Around the World in 80 Models: Ragio

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Hop on board as we continue our journey Around the World in 80 Models! We began our itinerary at Sketchfab headquarters in New York and are working our way through Europe, Africa, Asia, Oceania, South America, and North America. To catch up on past destinations, check out the rest of the Around the World in 80 Models series.

This week we travel to Ragio, where InDigital will tell us about the site’s Medieval tower.

Ragio, Greece: Tower of Ragio (Pyrgos Ragiou)

We are a company named InDigital , located in Athens Greece. We started to make 3D scanning following the technology of photogrammetry and the increasing demand for 3d scans. Also the needs of some museums here in Greece to scan their collections was one more reason for this decision.

We use Nikon D90 and Nikon 800 cameras for terrestrial photoshooting and Phantom 3 Professional for aerial photoshooting. Also for the purposes of museum items we use additional lights and greenscreen on site.

The Tower of Ragio was a requested 3d scan from the “Ministry of Culture And Sports” in Greece. Our main concern in photoshooting the Tower of Ragio was the lighting conditions.

Most of the models that we scan are later imported into Unity engine and enriched with virtual elements like vegetation (trees, grass,bushes), props, etc. The final result is a virtual 3d tour (most like a fps game) with additional information about the 3D items or buildings. Also the lighting conditions change interactively inside Unity. This means that the objects are depicted in daylight, in a sunset, or in a night environment.

For this reason the lighting at the time of photoshooting must be as flat as possible without hard shadows or very bright spots. The day we took pictures of Ragio Tower the lighting conditions were perfect . It was a cloudy day and the Tower was lit equally on all sides. From that aspect, there were not any difficulties in the process.

According to the Ministry of Culture:

“The archaeological site of Pyrgos Ragiou (Tower of Ragio) occupies the top of a hill in the middle of the Ragio – Kestrini plain, near the old estuary of the River Kalamas. It was probably an inland stronghold of the nearby 5th century BC seaside settlement on the Lygia Peninsula, which possibly corresponds with ancient Toroni, the Corfian mainland base mentioned by Thucydides. Part of the wider Corfiot installation area was the small fortress Pyrgos Ragiou, which protects the main settlement of Ligia from the inland, while providing shelter to the population in times of war. It owes its modern name to the tower of the Ottoman period, which dominates the hilltop, built up right above the tower of the ancient fortification of the 5th century BC. The advantageous -in terms of natural beauty and fortification- location has attracted human interest from as early as the prehistoric period until more recent years.

The purely military nature of the position during the Classical and Hellenistic times is confirmed by the absence of buildings indicating permanent inhabitance and the existence of a large rock-cut cistern for the collection and storage of rainwater, which is characteristic in fortifications. Adjacent to the cistern, there is a construction of large rectangular stone blocks, possibly a sanctuary or a fountain. A few metres eastwards there is an interesting rectangular curving on the rock, resembling a prominent seat, the use or construction date of which remain, however, speculative.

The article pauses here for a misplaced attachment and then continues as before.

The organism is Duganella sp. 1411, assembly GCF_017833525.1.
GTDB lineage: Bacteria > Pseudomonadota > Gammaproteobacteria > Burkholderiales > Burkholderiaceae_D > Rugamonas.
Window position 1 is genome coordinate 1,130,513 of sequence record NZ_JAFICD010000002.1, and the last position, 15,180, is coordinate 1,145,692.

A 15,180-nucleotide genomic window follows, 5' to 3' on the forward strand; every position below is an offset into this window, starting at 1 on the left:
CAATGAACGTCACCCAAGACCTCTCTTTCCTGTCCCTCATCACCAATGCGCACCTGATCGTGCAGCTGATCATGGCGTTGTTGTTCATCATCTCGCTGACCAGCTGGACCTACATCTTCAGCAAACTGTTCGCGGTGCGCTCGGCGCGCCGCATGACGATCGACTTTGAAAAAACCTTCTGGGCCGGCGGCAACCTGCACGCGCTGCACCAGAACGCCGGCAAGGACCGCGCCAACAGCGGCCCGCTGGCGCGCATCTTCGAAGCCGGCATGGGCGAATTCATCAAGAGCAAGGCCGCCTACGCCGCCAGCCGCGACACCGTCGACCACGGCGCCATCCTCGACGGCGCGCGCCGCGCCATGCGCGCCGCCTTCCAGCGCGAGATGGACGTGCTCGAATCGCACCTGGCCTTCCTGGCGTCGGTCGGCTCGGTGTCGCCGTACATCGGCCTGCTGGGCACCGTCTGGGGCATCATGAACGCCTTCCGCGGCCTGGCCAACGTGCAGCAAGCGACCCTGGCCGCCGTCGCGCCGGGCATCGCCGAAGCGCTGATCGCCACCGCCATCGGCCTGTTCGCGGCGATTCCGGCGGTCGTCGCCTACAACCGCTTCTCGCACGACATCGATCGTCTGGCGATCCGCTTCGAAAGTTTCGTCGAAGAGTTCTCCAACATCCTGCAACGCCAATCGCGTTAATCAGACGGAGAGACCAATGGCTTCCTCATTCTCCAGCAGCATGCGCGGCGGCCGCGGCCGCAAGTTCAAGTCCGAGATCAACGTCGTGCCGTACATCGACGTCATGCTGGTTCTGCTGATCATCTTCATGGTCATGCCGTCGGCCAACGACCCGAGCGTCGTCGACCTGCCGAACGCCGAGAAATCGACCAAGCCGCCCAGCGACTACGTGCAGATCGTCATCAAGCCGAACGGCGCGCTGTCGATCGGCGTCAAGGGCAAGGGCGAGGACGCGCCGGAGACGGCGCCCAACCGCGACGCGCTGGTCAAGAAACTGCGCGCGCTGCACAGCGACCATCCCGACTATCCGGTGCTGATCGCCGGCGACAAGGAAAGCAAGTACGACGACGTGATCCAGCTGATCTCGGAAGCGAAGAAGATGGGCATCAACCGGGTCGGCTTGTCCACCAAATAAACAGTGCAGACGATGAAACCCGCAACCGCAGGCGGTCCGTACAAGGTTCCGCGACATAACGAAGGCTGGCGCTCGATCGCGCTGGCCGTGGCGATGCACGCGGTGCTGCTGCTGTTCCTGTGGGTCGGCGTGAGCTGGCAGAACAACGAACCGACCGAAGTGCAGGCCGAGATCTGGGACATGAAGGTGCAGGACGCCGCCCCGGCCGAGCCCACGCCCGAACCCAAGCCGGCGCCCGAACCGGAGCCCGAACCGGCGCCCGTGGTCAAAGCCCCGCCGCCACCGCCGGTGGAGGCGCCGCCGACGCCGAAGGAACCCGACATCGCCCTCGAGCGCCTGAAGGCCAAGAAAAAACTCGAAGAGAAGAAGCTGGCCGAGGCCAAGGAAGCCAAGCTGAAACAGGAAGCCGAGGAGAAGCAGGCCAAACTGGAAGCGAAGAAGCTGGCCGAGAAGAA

A noticeable number of dry-stone walls preserved within the fortification are dated in more recent years, as well as a tower in the type of “kula”, characteristic in the post-Byzantine architecture of the area.

The excavations carried out in the 80s and 90s brought to light a wide range of findings confirming the intertemporal occupation of the site. These include flint tools from the Paleolithic and Neolithic period, pottery dating from the Bronze Age to the Ottoman period, classical, hellenistic and roman coins, numerous arrowheads and lead sling pellets, fragments of terracotta figurines, as well as numerous everyday objects and jewelry from more recent years. Particular mention should be made of two characteristic Bronze Age vessels found in the older layers of habitation, one with plastic decoration. Also of great importance are the fragmentary archaic figurines, the earliest so far found in Thesprotia.

After the enhancement works of the archaeological site during the period 1999-2000, provision has been made for all the necessary infrastructure and amenities for the public (access road, visitor’s path, informative signposts etc). The ottoman Tower has been restored and currently operates as an exhibition hall.”

To see more of InDigital’s models here on Sketchfab, check out their profile.

About the author

Abby & Néstor

Abby and Néstor are Sketchfab Masters.
Abby Crawford, Ph.D. is trained in and passionate about Roman Archaeology and works as a freelance artifact illustrator and 3D scanner in California.
Néstor F. Marqués is a virtual Heritage & cultural diffusion researcher, and an enthusiast of ancient Rome’s culture.


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